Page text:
Puna lava flow in graphics & maps, last updated Feb. 22, 2015

Graph showing flow progress and distance from highway.
Nov. 13, 2014. The lava flow progress chart as of this morning. The breakouts are advancing steadily. Caption of this chart by Kimura: “I don’t know how many times I had to change the range of the horizontal axis, secretly believing that I added enough space for the future dates (in spite of my disclaimers about the uncertainty of the lava flow). Everybody involved in this slow process has her/his internal conversations with Pele, and that’s one of the topics of my conversations with her–horizontal axis!”

 

Graph and aerial photo showing flow progress and distance from highway.
Nov. 11, 2014. A few active breakouts to keep an eye on.

 

Graph and aerial photo showing flow progress and distance from highway.
Nov. 10, 2014. Here’s a new progress chart with the new breakout by the transfer station, based on Civil Defense’s update this afternoon. The distance between Apa‘a St and HI-130 is different from the previous charts because Kimura is now using straight-line distances. Accordingly, the relationships between data points for the leading edge and Apa‘a St are not accurate.

 

Map showing flow progress and distance from highway.
Nov. 6, 2014. Emergency access route. See remarks below for details.

Remarks from Mark Kimura regarding the above mapping information:

I had a meeting with some staff members of Hawai‘i Volcanoes National Park this afternoon to share information and discuss potential future collaboration. I want to share two findings from the meeting:

1. The newly rebuilt road is not called “Chain of Craters Road”. The part that belongs to U.S. National Park Service (NPS) should be called “Chain of Craters Kalapana Road” and the part that belongs to the county is Highway 130. (See the image). You may think this is just a technicality, but it may become important for effective communication in the future.

2. Some blogs and Facebook posts reported that Chain of Craters Kalapana Road will be available only to the residents of lower Puna, but that is not true (or only partially true). Here’s a more accurate explanation I got:

  • The Chain of Craters Kalapana Road will become the emergency access route in and out of Puna after lava has crossed the other two main access routes (Hwy 130 and Railroad Avenue) and the NPS has determined the road to be safe for vehicles to cross.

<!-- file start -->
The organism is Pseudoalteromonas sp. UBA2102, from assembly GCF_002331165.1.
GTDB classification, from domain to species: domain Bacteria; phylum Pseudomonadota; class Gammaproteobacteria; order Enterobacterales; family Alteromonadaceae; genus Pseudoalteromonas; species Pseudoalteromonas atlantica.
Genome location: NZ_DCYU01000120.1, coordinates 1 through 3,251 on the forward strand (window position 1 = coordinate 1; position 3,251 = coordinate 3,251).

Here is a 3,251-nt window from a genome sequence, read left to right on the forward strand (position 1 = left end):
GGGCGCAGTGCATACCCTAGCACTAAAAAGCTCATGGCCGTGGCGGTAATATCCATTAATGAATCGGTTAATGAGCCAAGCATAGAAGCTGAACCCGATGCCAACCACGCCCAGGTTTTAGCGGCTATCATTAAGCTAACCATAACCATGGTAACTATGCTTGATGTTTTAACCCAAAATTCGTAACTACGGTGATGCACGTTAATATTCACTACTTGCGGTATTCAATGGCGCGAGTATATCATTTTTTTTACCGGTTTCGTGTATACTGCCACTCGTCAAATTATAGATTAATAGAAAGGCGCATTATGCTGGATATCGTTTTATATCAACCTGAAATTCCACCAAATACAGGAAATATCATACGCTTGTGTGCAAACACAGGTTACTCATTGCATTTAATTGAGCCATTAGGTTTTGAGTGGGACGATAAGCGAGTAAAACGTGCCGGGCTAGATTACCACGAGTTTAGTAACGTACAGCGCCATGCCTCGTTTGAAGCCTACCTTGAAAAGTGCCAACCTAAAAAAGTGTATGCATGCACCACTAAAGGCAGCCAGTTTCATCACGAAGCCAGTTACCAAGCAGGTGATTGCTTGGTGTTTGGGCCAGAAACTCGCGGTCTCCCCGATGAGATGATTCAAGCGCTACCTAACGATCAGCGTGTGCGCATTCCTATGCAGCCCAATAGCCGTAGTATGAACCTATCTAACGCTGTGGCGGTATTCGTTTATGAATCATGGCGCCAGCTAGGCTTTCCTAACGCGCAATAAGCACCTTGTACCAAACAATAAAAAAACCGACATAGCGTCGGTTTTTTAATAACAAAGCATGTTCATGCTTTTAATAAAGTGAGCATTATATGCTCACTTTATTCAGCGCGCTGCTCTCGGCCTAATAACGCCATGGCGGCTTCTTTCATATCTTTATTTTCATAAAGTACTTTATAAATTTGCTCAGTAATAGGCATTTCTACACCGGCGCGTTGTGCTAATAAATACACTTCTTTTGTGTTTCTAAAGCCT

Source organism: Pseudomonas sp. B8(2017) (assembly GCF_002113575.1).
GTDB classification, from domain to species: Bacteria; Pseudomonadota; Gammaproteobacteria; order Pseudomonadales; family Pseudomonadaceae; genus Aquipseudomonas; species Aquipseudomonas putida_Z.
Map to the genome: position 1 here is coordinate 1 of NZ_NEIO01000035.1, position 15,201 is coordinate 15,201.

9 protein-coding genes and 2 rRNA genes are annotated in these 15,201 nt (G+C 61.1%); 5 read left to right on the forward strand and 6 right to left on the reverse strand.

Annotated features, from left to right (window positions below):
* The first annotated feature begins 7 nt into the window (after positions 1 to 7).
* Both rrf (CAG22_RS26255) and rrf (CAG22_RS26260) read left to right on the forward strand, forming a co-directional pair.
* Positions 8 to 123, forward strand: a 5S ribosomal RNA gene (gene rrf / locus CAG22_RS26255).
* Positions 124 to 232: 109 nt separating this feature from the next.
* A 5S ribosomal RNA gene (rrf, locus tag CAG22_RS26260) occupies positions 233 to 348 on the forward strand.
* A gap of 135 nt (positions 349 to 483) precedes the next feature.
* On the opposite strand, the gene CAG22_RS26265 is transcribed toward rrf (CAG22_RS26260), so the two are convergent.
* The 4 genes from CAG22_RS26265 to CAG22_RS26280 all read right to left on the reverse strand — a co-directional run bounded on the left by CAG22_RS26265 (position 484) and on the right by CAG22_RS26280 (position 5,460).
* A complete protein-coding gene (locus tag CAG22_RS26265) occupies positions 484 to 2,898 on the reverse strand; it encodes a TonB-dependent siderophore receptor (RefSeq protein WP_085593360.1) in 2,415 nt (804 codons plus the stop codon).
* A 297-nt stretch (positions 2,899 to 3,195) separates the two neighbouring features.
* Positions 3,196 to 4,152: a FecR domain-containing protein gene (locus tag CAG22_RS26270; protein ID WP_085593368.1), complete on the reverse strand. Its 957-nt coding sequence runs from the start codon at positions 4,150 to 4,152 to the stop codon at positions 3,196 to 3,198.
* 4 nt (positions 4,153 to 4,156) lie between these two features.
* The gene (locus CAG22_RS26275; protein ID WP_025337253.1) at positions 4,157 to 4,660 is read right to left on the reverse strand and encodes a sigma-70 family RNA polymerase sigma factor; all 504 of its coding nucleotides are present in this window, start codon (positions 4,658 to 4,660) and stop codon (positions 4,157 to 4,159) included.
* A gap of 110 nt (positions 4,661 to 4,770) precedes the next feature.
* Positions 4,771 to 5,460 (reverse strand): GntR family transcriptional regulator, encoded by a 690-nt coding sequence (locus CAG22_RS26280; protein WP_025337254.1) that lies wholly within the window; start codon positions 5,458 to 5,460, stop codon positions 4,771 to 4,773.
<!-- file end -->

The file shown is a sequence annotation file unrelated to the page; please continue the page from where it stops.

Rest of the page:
• The Emergency access route will be available for use by Puna residents affected by the lava flow and their invitees and agents, and the transportation of goods and services needed to sustain the community including vendors, contractors, and service providers. A free window decal to facilitate access through the park for affected Puna residents is being developed. More information on the decal will be forthcoming.
  • The public is invited to submit comments regarding the construction and use of the road and mitigation measures developed to protect the park resources. You can access the park’s compliance website at http://parkplanning.nps.gov/havo
  • The road will remain open to local residents and for uses to sustain the community until another long term viable route is established by the state or county.

It will take all of us working together to insure the safety and sustainability, economically and otherwise, of the community of Puna and protect the park and its resources. The NPS staff will be at the community meeting tonight. (Community meetings are held every Thursday at 6:30 p.m. at the Pāhoa High School Cafeteria.)

 

Aerial photo showing flow progress and distance from highway.
Nov. 4, 2014. This is just for insight — Back in September, USGS-HVO posted a “projected path” of the lava flow (9/17, hvo.wr.usgs.gov/maps/). This image shows their projection back then and the lava flow as of 10/31. (Note that USGS always cautions that lava flow behavior is complex and their projections are subject to change.)

 

Graph and aerial photo showing flow progress and distance from highway.
Nov. 3, 2014. It has been four days since the flow front ceased advancing.

 

Google map showing flow progress and distance from highway.
Nov. 1, 2014. Kimura has created a permanent Google Map that he’s updating as the flow moves forward. Click on image above to go directly to Google Map. Once there, if you click on the yellow pin at the flow front, you’ll see the time stamp, so you can tell how fresh/old the data is. The yellow line shows 200 straight-line distance from Pahoa Village Rd.

 

Graph showing flow progress and distance from highway.
Nov. 1, 2014. The leading edge of the lava flow has stalled for several days now just above Pahoa Village Road.

 

Graph and aerial photo showing flow progress and distance from highway.
Nov. 1, 2014. Distance update. Source Hawaiian Volcano Observatory.

Source of data for above graph: Hawaiian Volcano Observatory.

 

Graph and aerial photo showing flow progress and distance from highway.
Oct. 30, 2014. 10/29 4:15 pm, 202 yards from Pāhoa Village Road (Hawaiian Volcano Observatory). 10/30 8:00 am, 160 yards from Pāhoa Village Road (Civil DefenseD). 10/30 2:45 pm 160 yards from Pāhoa Village Road (CD). 10/31 8:00 am 160 yards from Pāhoa Village Road (CD).